No better way to get your mind off the holidays than to look ahead to tax season. This could be a good (or bad) distraction, depending on how well prepared you are to face Uncle Sam in April. If you are operating a business, accepting credit card payments and receive a Form 1099-K from your merchant service provider come January, you may want to keep reading.
Since the inception of the The Housing and Economic Recovery Act of 2008, businesses have been required to report year-end, gross amounts of their merchants’ credit card, debit card, gift card, and e-commerce transactions to the IRS by filing the 1099-K form, an information return. This can be particularly challenging for merchants unequipped with software to help them identify what portion of their sales, in fact, was paid by credit card. Some payment processors have developed handy Settlement Reconciliation Services (SRS) to help ease this burden, but more on that later.
Here are some helpful Q&A’s, put together by the IRS, to answer questions typically asked by merchants regarding the Form 1099-K:
I received Form 1099-K. How do I report it on my tax return?
Separate reporting of these transactions is not required. However, you should follow the return instructions on the form you are completing to report your gross receipts or sales. You should report items that qualify as a trade or business expense on the appropriate line item of Schedules C, E and F.
What information must be reported on the Form 1099-K?
The gross amount of reportable payment transactions for the calendar year and its corresponding months are required to be reported for each payee. The reporting of both annual and monthly amounts is necessary to resolve differences between information returns and tax returns of fiscal year filers. The name, address and taxpayer identification number of each participating payee must also be included on the form.
When are Forms 1099-K due?
Information reporting for payment card and third party network transactions is due to the IRS on the last day of February of the year following the transactions. If filing electronically, it is due the first day of April of the year following the transactions.
Is there a de minimis exception for Forms 1099-K by third party settlement organizations?
There is a “de minimis” exception from reporting for a third party settlement organization with respect to third party network transactions. If payments to a participating payee exceed $20,000 and exceed 200 transactions within the calendar year they must file for that participating payee.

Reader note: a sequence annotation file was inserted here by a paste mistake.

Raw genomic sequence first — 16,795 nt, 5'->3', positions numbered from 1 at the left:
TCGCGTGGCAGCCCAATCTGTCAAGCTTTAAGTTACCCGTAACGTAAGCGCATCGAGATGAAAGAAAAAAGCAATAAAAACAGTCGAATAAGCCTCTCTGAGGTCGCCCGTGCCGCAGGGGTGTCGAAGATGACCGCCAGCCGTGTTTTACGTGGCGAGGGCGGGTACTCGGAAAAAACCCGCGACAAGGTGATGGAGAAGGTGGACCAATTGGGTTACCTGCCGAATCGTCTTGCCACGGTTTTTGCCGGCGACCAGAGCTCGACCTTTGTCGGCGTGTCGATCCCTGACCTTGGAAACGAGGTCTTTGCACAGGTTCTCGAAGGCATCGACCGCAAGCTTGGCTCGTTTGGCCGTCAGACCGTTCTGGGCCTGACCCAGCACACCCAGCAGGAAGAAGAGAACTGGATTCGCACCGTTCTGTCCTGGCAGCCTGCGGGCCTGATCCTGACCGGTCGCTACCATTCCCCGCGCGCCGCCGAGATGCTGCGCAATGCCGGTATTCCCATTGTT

Where can I call if I have a question on the Form 1099-K?
Payors who have questions about the Form 1099-K itself, may call the IRS at 1-866-455-7438. Payees who have questions about the information on a Form 1099-K they have received should contact the filer, whose name appears in the upper left corner on the form.
Although the IRS does provide businesses with valuable resources and information to help them understand the components of Form 1099-K, businesses should also be able to look to their payment processing partner for additional support in managing this process.
For example, NTC Texas currently provides its clients with access to the MerchantConnect SRS tool, giving them a quick and easy view of their credit, debit, and gift card transaction activity that was settled and reported to the IRS.
Merchants are able to access information related to Settlement Reconciliation, including:
- Tax ID Number (TIN) Validation: ensures that Elavon has the correct TIN and legal business name on file to avoid IRS-mandated backup withholding. If the information does not match, you will be directed to submit a Form W-9 online.
- Processing Volume: access to monthly transaction activity reports including chargebacks, credits, returns, and other related expenses.
- Clear and Simple Reporting: reports are easy to understand and roll-up monthly, quarterly, and annually for up to 4 years.
- Electronic 1099K: merchants can sign up to receive their Form 1099K electronically to avoid postal delays or delivery and security issues.
With proper research and the right payment processing partner, businesses should be able to easily segment their electronic payment activity and protect themselves from any conflict with the IRS. For more information on Form 1099-K see the full General FAQs on Payment Card and Third Party Network Transactions.
About the Author – Ashley Choate is a native of Jacksonville, FL where she lives with her son, dog, and three cats. She graduated Magna Cum Laude from Jacksonville University with a BA in English and holds an MAED in Adult Education and Training. She lives for reading and writing, learning and teaching, and figuring out the day-to-day traumas and joys of mommyhood.
Top Photo Courtesy of Pexels at Google CC.